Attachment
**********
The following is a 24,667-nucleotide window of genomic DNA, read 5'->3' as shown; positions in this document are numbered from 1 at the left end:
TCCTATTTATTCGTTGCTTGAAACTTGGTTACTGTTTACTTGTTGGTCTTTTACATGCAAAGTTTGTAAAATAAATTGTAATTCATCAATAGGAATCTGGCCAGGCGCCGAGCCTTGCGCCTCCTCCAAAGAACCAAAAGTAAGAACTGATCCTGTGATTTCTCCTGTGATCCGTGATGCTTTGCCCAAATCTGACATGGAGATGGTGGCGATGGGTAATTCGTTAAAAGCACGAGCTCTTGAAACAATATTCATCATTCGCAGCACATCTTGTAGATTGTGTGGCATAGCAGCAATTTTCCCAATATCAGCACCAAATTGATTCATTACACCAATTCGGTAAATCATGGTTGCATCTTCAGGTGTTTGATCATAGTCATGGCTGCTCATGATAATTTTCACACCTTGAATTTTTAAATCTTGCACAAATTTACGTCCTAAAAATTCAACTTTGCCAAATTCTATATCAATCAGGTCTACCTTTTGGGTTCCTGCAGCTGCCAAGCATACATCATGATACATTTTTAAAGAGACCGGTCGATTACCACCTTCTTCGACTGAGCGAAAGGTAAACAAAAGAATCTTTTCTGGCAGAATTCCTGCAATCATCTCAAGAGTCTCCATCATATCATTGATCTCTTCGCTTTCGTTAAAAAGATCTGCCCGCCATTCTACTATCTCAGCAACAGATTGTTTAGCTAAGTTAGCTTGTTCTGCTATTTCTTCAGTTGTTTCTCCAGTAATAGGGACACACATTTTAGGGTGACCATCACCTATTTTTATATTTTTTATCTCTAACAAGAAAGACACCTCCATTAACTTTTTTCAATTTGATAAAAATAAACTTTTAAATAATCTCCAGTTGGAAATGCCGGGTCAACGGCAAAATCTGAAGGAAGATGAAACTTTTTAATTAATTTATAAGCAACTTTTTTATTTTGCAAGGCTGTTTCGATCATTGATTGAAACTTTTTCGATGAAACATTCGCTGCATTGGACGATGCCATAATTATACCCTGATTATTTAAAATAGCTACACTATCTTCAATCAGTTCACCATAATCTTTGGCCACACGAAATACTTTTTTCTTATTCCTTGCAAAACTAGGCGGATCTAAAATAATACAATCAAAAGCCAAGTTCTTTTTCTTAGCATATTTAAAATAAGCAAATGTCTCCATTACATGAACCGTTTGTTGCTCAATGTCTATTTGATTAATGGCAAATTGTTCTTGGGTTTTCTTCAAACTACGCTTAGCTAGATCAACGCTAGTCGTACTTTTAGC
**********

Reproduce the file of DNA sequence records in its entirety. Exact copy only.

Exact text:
The following is a 24,667-nucleotide window of genomic DNA, read 5'->3' as shown; positions in this document are numbered from 1 at the left end:
TCCTATTTATTCGTTGCTTGAAACTTGGTTACTGTTTACTTGTTGGTCTTTTACATGCAAAGTTTGTAAAATAAATTGTAATTCATCAATAGGAATCTGGCCAGGCGCCGAGCCTTGCGCCTCCTCCAAAGAACCAAAAGTAAGAACTGATCCTGTGATTTCTCCTGTGATCCGTGATGCTTTGCCCAAATCTGACATGGAGATGGTGGCGATGGGTAATTCGTTAAAAGCACGAGCTCTTGAAACAATATTCATCATTCGCAGCACATCTTGTAGATTGTGTGGCATAGCAGCAATTTTCCCAATATCAGCACCAAATTGATTCATTACACCAATTCGGTAAATCATGGTTGCATCTTCAGGTGTTTGATCATAGTCATGGCTGCTCATGATAATTTTCACACCTTGAATTTTTAAATCTTGCACAAATTTACGTCCTAAAAATTCAACTTTGCCAAATTCTATATCAATCAGGTCTACCTTTTGGGTTCCTGCAGCTGCCAAGCATACATCATGATACATTTTTAAAGAGACCGGTCGATTACCACCTTCTTCGACTGAGCGAAAGGTAAACAAAAGAATCTTTTCTGGCAGAATTCCTGCAATCATCTCAAGAGTCTCCATCATATCATTGATCTCTTCGCTTTCGTTAAAAAGATCTGCCCGCCATTCTACTATCTCAGCAACAGATTGTTTAGCTAAGTTAGCTTGTTCTGCTATTTCTTCAGTTGTTTCTCCAGTAATAGGGACACACATTTTAGGGTGACCATCACCTATTTTTATATTTTTTATCTCTAACAAGAAAGACACCTCCATTAACTTTTTTCAATTTGATAAAAATAAACTTTTAAATAATCTCCAGTTGGAAATGCCGGGTCAACGGCAAAATCTGAAGGAAGATGAAACTTTTTAATTAATTTATAAGCAACTTTTTTATTTTGCAAGGCTGTTTCGATCATTGATTGAAACTTTTTCGATGAAACATTCGCTGCATTGGACGATGCCATAATTATACCCTGATTATTTAAAATAGCTACACTATCTTCAATCAGTTCACCATAATCTTTGGCCACACGAAATACTTTTTTCTTATTCCTTGCAAAACTAGGCGGATCTAAAATAATACAATCAAAAGCCAAGTTCTTTTTCTTAGCATATTTAAAATAAGCAAATGTCTCCATTACATGAACCGTTTGTTGCTCAATGTCTATTTGATTAATGGCAAATTGTTCTTGGGTTTTCTTCAAACTACGCTTAGCTAGATCAACGCTAGTCGTACTTTTAGC